Wednesday, September 7, 2016

Editors always ask, 'When will the jury reach a verdict?'

Working for The Record on Sept. 11, 2001, Photographer Thomas E. Franklin captured this iconic image of three firefighters raising an American flag above the rubble of the Twin Towers. But the photo didn't appear on the Sept. 12, 2001, front page of The Record, then headquartered in Hackensack. However, Franklin's photo did show up on the cover of the New York Post on Sept. 13, 2001, missing any credit to him or The Record.


By VICTOR E. SASSON
EDITOR

If you're a reporter covering state or federal courts, you soon get used to stupid questions from the editors directing coverage in the newsroom.

"When is the jury coming back?" is an especially annoying question courthouse reporters hear -- in view of the jurors' secret deliberations.

You can bet editors asking stupid questions led to Page 1 stories today and Tuesday trying to predict what will happen at the federal trial of two former allies of Governor Christie in the George Washington Bridge lane closures three years ago.

On Tuesday, Staff Writer Paul Berger, who covers the Port Authority, weighed the chances of Bridget Anne Kelly and Bill Baroni, the former aides and confidants, being convicted -- like the 190 other men and women facing "federal charges in New Jersey in the past six years."

Today, Berger and Peter J. Sampson, who covers federal court in Newark for The Record, provide readers with another tutorial -- Jury Selection 101 (A-1).

The headlines are especially ridiculous, because the jurors are the triers of facts, and will decide the guilt or innocence of the defendants:

"Bridgegate
trial could 
hinge on
jury picks

"Judge's first challenge
is finding unbiased panel"

And on the continuation page:

"JURY: May swing GWB trial"

No. They definitely will "swing" the trial.

Bridgegate whitewash

A Bridgegate editorial appears on A-8, noting Christie once joked he moved the traffic cones himself to close access lanes to the bridge, triggering five mornings of gridlock in Fort Lee.

"Little would surprise New Jersey residents ... even if Christie's jest turned out to have been the truth."

And for the first time, The Record is calling the publicly funded $8 million report from a law firm that exonerated Christie "a whitewash."

New York skyline

The star of today's front page is the story on the renewal of the Manhattan skyline, part of The Record's coverage of the 15th anniversary of the Sept. 11, 2001, terrorist attacks on America (A-1).

Don't miss the centerfold by Staff Writer James M. O'Neill -- "REACHING NEW HEIGHTS" -- which amounts to a love letter from North Jersey residents who have watched the transformation of the skyline since the Twin Towers were leveled (A-4 and A-5).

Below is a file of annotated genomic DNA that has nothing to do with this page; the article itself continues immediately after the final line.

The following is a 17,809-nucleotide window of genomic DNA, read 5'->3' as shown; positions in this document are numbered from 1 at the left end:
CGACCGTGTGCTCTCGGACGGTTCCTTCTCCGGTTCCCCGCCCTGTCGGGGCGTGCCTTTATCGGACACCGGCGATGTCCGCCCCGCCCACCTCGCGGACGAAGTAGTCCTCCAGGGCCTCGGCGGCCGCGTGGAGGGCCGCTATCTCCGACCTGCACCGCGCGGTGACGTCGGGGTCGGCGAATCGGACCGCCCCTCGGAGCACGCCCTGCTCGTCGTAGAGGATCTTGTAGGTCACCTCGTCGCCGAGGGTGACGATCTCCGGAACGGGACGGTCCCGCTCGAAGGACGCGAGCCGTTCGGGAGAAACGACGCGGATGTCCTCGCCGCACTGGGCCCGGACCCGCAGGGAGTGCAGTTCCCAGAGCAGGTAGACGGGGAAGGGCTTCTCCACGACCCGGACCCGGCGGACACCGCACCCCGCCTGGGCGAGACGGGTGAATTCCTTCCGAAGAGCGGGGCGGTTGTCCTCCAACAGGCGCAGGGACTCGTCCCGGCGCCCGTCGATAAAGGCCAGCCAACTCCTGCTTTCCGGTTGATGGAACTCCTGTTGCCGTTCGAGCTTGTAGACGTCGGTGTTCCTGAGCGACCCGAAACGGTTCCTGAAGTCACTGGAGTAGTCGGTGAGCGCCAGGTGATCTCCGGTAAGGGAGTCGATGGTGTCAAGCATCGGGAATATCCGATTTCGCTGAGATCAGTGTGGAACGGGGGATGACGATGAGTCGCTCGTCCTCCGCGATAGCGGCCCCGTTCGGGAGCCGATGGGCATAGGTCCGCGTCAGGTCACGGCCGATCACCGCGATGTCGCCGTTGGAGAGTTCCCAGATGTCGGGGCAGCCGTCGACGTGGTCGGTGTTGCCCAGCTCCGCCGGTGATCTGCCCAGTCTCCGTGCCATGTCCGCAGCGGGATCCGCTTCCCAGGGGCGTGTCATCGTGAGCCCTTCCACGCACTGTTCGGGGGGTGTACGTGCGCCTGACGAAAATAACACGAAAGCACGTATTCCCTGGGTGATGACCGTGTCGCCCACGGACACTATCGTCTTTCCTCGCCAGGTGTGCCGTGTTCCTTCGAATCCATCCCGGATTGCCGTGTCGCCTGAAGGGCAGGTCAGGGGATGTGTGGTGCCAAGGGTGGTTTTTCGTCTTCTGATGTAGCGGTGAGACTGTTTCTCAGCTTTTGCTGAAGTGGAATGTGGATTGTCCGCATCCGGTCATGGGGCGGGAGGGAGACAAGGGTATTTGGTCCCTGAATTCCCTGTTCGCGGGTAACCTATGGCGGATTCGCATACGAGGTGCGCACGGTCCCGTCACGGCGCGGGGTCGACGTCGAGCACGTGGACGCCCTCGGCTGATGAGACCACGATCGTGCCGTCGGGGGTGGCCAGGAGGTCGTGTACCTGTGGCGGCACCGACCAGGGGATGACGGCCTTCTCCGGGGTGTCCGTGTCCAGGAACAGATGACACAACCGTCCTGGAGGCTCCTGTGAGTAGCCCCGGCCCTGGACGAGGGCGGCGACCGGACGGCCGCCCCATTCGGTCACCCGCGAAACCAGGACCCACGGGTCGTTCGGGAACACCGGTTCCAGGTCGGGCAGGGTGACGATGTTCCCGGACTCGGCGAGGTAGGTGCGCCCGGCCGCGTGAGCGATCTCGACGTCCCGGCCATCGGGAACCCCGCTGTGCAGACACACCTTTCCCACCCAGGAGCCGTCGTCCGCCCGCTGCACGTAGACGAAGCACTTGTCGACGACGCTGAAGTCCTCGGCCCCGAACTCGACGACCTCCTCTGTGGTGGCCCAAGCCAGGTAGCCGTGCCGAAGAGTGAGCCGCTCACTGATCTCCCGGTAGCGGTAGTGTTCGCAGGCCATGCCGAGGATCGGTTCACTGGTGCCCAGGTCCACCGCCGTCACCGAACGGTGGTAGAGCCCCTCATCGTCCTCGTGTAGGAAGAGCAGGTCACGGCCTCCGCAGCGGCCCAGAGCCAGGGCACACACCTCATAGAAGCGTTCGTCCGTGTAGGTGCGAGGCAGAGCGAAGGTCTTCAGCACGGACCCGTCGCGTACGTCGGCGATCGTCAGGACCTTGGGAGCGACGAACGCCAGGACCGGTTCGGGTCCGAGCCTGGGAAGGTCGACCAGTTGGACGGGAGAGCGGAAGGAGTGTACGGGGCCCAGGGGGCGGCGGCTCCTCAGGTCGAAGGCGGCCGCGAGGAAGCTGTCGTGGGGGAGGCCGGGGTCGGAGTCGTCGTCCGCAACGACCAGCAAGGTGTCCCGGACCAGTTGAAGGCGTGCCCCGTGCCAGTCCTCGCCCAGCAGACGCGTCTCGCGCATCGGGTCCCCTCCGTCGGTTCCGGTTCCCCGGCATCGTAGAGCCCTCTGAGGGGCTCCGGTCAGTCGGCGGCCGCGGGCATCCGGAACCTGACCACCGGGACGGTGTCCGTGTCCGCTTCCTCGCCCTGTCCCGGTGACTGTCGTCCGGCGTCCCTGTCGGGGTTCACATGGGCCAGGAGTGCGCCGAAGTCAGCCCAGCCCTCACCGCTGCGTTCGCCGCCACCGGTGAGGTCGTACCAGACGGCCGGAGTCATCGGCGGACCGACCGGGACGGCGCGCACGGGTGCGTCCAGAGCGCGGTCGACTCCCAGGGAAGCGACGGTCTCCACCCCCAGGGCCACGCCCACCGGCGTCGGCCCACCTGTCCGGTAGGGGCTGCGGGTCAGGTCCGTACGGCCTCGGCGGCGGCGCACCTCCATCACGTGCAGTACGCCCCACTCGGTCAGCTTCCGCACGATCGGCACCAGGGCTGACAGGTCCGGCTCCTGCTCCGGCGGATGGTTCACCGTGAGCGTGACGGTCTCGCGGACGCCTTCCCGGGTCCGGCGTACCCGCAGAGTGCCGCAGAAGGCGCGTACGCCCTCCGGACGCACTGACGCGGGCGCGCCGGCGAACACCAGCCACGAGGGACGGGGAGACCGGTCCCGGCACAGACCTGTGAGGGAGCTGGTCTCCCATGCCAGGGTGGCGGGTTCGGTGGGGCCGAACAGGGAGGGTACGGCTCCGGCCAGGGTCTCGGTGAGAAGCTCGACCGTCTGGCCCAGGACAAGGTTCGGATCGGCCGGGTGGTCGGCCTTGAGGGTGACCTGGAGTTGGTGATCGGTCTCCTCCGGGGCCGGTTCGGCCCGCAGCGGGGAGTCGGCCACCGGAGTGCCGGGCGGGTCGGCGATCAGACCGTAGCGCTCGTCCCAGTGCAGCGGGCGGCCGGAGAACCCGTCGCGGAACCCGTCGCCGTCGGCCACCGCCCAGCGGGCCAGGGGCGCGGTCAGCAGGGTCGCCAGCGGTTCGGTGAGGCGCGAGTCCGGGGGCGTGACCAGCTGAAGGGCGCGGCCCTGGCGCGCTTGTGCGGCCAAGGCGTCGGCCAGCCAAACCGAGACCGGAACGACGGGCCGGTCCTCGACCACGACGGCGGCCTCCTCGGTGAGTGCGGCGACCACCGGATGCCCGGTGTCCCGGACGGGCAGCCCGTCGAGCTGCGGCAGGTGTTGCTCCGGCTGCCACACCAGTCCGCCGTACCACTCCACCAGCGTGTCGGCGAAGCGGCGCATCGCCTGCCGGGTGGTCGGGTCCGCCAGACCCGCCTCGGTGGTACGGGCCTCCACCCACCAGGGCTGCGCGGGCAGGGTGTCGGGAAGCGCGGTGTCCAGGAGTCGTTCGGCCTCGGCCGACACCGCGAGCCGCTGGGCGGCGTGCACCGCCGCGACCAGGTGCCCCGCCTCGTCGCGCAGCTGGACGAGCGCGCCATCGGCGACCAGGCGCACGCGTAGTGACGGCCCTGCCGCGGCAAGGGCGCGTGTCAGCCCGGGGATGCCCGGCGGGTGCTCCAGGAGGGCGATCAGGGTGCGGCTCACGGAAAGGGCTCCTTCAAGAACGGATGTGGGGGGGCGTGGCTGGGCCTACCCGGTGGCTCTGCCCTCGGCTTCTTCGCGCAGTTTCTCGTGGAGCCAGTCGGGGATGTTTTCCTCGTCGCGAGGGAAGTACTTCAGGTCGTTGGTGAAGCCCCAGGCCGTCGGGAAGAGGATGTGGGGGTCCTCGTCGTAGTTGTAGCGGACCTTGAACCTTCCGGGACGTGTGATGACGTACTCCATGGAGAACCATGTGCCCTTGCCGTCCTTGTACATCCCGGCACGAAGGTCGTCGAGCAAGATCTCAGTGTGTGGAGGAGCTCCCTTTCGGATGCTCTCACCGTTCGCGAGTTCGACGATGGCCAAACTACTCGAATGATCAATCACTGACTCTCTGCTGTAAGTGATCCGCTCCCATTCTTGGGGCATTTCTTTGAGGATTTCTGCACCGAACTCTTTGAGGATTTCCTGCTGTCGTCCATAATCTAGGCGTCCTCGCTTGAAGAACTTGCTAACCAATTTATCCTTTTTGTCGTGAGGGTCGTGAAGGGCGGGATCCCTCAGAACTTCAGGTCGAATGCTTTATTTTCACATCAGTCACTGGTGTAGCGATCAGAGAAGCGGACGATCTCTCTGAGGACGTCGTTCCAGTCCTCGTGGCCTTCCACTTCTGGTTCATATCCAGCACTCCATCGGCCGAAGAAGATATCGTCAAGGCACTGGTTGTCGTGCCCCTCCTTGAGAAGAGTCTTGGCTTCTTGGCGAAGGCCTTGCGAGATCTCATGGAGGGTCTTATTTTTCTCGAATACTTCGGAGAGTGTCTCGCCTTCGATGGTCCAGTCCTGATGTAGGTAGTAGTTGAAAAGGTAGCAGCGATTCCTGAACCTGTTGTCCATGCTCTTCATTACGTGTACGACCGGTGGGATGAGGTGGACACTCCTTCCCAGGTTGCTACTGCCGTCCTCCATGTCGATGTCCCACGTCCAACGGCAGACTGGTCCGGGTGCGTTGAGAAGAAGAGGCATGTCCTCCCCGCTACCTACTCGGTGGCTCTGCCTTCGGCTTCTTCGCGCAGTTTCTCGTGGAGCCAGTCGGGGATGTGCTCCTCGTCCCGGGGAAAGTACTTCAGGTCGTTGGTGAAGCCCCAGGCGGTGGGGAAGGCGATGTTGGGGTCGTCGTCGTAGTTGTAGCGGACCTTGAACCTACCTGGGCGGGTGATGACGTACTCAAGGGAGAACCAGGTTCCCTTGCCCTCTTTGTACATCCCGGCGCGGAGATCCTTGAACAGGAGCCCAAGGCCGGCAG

9/11 flag recovered

The story on recovery of the flag raised over the rubble of the World Trade Center recalls one of the darkest days in The Record's Hackensack newsroom, which was in use until 2009 (L-1).

The events had nothing to do with the terrorist attack itself or the column of black smoke rising from the rubble -- clearly visible through the big windows of the fourth-floor newsroom, where the staff had just put out an extra and were working on the morning edition of Sept. 12, 2001.

When the flag-raising photo captured by Staff Photographer Thomas E. Franklin was transmitted to the newsroom, the front page had already been made up with a photo showing pretty much what every other paper had -- an image of the smoking towers or a plane flying into one of them.

Photo Director Rich Gigli couldn't persuade Editor Frank Scandale and the woman he succeeded, Vivian Waixel, to put Franklin's photo on Page 1, because bean counters decided remaking the front page would be too expensive.

Franklin's photo ended up on a back page in the paper of Sept. 12, 2001, and that likely destroyed his chances of winning a Pulitzer Prize for Photography.

That same business mentality was used when The Record reprinted thousands of copies of the Sept. 11, 2001, extra without correcting a front-page photo caption that misidentified the North and South Towers of the World Trade Center.

Franklin's photo

In the years that followed, Jennifer A. Borg, then vice president and general counsel of The Record, jealously guarded the copyright of Franklin's iconic photo.

But that didn't stop the advertising department from inserting a glossy 8-inch-by-11-inch copy of the 9/11 flag-raising image into the paper one day.

On the flip side was an ad for All American Ford in Hackensack.


1 comment:

  1. The Record continues its proud tradition of failing its readers by once again failing to post on their front page a historic national story about the recovery of the nationally iconic raised American flag from the most nationally recognized photo, which was taken by its very own photographer, from that national milestone event of 9/11.

    And where did the foolish editors and publishers decide to place this nationally historic and relevant story? In the Local Section of the paper!!!! Well, at least it was not on the back page of the Local Section.

    To add insult to embarrassing injury, the first newspaper to break this story was the nationally recognized "The New York Times" since the 9/11 Museum, which announced the story this week, apparently must think that The Record is an inconsequential local paper that does not deserve first rights to a national story about their newspaper and a nationally iconic photo taken by their photographer.

    Perhaps, a local reader of The Record will send in their comments about this embarrassing oversight so that The Record can publish it on their editorial page for readers' comments with the title, "Oops! We blew it again!"

    ReplyDelete

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